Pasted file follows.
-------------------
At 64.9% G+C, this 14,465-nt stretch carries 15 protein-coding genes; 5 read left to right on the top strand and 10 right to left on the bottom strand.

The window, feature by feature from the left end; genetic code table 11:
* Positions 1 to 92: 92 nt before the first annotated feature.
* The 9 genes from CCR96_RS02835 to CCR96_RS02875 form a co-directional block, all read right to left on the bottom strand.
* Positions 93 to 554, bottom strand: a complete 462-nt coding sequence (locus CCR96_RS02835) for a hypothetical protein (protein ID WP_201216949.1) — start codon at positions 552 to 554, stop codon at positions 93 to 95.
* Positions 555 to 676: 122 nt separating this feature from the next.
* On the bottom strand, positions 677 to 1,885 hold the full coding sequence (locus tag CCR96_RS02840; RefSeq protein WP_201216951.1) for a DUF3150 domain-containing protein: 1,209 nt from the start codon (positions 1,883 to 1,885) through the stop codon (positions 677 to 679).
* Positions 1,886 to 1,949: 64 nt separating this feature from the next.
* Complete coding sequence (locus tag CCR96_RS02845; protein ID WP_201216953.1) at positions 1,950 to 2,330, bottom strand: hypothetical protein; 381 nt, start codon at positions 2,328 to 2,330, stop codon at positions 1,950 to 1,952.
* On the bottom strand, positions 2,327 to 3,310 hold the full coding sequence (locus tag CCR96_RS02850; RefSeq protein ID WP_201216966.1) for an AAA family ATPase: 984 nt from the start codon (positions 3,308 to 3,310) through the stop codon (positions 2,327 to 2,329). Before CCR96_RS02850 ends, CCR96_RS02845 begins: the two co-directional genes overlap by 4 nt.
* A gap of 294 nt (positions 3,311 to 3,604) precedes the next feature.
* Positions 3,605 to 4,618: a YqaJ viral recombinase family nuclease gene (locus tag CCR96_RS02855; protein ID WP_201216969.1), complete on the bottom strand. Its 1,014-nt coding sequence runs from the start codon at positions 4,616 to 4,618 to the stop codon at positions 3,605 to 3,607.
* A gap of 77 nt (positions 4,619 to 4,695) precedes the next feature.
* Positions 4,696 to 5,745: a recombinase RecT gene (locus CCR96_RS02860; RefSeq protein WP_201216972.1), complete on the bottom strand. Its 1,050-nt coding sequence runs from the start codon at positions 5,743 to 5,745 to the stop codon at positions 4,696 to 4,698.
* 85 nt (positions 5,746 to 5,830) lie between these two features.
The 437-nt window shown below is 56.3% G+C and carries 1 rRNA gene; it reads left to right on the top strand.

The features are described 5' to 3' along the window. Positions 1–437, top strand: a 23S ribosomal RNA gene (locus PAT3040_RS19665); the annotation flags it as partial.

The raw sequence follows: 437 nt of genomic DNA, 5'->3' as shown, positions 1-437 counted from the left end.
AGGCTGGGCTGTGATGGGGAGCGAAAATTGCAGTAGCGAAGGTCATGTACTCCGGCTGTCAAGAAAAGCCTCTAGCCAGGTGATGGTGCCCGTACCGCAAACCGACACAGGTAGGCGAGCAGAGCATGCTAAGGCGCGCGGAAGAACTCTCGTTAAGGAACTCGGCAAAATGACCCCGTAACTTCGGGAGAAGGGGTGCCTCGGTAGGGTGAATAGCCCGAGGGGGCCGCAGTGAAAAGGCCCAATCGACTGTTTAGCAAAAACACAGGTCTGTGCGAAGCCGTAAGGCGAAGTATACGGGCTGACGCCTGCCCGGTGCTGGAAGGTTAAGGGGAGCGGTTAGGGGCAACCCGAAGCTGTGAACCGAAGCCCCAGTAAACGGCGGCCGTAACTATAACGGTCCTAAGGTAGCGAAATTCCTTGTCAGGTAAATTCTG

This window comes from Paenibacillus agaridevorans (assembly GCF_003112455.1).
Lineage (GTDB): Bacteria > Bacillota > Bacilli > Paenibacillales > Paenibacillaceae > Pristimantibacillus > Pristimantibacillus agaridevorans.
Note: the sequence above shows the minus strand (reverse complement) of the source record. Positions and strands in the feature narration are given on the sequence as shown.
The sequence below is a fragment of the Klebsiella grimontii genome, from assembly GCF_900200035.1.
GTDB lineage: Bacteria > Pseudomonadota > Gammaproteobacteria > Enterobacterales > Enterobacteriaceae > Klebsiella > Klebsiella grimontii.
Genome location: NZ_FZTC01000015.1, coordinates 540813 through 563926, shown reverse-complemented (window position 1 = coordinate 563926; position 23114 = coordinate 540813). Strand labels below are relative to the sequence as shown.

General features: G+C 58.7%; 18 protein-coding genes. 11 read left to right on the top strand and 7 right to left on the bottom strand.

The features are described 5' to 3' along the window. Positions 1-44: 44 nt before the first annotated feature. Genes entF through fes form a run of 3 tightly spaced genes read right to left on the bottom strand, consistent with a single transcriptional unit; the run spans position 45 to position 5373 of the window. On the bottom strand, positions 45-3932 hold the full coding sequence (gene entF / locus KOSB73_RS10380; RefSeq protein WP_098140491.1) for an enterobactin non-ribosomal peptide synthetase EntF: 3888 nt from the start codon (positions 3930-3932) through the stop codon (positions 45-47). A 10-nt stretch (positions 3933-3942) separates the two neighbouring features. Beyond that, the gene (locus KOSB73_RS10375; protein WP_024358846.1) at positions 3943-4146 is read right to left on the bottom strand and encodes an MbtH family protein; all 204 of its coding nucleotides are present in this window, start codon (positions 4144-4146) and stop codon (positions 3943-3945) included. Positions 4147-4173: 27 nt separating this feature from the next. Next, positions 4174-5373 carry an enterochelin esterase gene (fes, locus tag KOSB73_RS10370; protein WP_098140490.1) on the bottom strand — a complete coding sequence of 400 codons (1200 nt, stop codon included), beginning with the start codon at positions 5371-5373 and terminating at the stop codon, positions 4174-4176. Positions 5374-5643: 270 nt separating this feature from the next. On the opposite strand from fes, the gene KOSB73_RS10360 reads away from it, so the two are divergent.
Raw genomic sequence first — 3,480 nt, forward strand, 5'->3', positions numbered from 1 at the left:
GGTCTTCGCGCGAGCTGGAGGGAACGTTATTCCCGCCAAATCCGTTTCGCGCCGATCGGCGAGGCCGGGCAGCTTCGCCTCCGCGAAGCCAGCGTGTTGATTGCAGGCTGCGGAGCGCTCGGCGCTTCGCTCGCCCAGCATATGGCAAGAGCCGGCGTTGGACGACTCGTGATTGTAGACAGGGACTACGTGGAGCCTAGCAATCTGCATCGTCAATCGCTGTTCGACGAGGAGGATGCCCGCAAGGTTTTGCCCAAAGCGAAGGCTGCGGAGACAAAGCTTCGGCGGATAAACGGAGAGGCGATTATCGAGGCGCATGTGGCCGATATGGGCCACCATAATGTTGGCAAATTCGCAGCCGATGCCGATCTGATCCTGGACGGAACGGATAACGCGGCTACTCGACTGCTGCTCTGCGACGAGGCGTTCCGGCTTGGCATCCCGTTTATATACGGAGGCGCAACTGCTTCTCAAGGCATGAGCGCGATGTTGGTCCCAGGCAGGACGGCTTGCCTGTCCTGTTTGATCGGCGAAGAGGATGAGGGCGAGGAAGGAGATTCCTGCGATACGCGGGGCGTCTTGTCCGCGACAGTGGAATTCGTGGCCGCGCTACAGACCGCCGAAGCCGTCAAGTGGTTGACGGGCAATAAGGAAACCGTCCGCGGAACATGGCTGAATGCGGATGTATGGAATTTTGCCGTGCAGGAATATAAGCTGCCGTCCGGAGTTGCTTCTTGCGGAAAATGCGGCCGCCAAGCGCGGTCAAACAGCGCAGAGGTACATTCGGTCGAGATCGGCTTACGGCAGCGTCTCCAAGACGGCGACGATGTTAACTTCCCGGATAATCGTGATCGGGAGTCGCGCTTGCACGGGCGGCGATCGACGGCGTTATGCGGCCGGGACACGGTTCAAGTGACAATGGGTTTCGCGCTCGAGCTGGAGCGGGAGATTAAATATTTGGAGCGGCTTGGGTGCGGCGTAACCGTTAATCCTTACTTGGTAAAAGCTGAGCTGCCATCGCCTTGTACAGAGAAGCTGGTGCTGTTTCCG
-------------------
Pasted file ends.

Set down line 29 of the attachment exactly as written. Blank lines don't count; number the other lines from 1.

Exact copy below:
GGTCTTCGCGCGAGCTGGAGGGAACGTTATTCCCGCCAAATCCGTTTCGCGCCGATCGGCGAGGCCGGGCAGCTTCGCCTCCGCGAAGCCAGCGTGTTGATTGCAGGCTGCGGAGCGCTCGGCGCTTCGCTCGCCCAGCATATGGCAAGAGCCGGCGTTGGACGACTCGTGATTGTAGACAGGGACTACGTGGAGCCTAGCAATCTGCATCGTCAATCGCTGTTCGACGAGGAGGATGCCCGCAAGGTTTTGCCCAAAGCGAAGGCTGCGGAGACAAAGCTTCGGCGGATAAACGGAGAGGCGATTATCGAGGCGCATGTGGCCGATATGGGCCACCATAATGTTGGCAAATTCGCAGCCGATGCCGATCTGATCCTGGACGGAACGGATAACGCGGCTACTCGACTGCTGCTCTGCGACGAGGCGTTCCGGCTTGGCATCCCGTTTATATACGGAGGCGCAACTGCTTCTCAAGGCATGAGCGCGATGTTGGTCCCAGGCAGGACGGCTTGCCTGTCCTGTTTGATCGGCGAAGAGGATGAGGGCGAGGAAGGAGATTCCTGCGATACGCGGGGCGTCTTGTCCGCGACAGTGGAATTCGTGGCCGCGCTACAGACCGCCGAAGCCGTCAAGTGGTTGACGGGCAATAAGGAAACCGTCCGCGGAACATGGCTGAATGCGGATGTATGGAATTTTGCCGTGCAGGAATATAAGCTGCCGTCCGGAGTTGCTTCTTGCGGAAAATGCGGCCGCCAAGCGCGGTCAAACAGCGCAGAGGTACATTCGGTCGAGATCGGCTTACGGCAGCGTCTCCAAGACGGCGACGATGTTAACTTCCCGGATAATCGTGATCGGGAGTCGCGCTTGCACGGGCGGCGATCGACGGCGTTATGCGGCCGGGACACGGTTCAAGTGACAATGGGTTTCGCGCTCGAGCTGGAGCGGGAGATTAAATATTTGGAGCGGCTTGGGTGCGGCGTAACCGTTAATCCTTACTTGGTAAAAGCTGAGCTGCCATCGCCTTGTACAGAGAAGCTGGTGCTGTTTCCG